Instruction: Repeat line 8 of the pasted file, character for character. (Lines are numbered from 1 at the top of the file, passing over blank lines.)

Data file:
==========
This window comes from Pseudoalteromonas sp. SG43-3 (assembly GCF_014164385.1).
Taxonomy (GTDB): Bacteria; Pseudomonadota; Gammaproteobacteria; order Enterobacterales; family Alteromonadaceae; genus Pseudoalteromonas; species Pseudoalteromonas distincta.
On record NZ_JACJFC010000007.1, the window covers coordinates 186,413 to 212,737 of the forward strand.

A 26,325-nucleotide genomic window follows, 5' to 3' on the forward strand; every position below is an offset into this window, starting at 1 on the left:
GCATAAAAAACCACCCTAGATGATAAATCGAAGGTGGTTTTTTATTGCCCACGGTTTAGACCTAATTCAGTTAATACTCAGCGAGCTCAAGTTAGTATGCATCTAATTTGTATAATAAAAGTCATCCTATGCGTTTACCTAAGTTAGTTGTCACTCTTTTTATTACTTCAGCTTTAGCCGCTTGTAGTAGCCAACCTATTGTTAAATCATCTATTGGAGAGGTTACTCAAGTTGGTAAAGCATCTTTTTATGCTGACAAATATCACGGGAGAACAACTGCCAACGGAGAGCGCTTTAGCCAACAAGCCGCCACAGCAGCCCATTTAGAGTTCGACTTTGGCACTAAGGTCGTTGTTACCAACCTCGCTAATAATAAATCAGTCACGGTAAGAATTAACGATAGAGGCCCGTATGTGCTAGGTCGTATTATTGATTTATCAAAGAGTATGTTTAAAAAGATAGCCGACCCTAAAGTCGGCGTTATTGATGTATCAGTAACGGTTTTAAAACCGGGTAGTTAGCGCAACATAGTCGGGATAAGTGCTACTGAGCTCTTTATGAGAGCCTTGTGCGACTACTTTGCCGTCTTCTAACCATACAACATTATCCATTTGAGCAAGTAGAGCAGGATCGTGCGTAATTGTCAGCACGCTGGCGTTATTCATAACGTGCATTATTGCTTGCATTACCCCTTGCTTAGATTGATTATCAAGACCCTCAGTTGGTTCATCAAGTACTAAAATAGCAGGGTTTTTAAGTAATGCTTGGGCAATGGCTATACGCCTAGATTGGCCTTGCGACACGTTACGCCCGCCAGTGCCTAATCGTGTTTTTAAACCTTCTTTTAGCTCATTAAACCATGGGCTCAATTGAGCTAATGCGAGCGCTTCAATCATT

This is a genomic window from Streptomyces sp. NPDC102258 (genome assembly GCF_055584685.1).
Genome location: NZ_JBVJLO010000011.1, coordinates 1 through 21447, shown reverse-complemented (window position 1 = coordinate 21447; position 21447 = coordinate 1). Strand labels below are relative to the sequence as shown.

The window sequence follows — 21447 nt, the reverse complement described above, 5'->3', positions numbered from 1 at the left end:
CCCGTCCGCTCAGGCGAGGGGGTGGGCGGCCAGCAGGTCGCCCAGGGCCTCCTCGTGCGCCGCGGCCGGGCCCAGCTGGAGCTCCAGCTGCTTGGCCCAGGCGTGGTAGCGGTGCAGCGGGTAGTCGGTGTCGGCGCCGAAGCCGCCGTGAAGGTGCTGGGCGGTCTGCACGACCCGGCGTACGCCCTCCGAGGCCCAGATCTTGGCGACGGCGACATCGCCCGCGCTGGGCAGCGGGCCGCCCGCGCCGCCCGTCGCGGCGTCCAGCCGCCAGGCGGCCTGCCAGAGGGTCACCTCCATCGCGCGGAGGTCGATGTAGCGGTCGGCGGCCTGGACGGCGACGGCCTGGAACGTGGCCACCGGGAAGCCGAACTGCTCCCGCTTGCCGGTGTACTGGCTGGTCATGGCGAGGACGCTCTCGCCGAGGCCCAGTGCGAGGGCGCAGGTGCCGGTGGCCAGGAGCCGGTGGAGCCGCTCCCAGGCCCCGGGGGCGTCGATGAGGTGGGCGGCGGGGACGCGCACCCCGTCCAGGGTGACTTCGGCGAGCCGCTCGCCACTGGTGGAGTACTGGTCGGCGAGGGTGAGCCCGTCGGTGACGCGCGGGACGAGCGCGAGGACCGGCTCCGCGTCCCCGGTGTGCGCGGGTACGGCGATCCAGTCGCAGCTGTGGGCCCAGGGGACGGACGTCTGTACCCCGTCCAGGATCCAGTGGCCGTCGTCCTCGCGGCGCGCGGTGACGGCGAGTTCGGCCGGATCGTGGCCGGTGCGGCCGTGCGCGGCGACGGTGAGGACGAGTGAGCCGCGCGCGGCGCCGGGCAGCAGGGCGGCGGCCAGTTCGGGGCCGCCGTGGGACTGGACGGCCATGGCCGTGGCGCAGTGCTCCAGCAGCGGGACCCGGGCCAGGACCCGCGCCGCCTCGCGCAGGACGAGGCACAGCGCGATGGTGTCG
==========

The window sequence follows — 21447 nt, the reverse complement described above, 5'->3', positions numbered from 1 at the left end: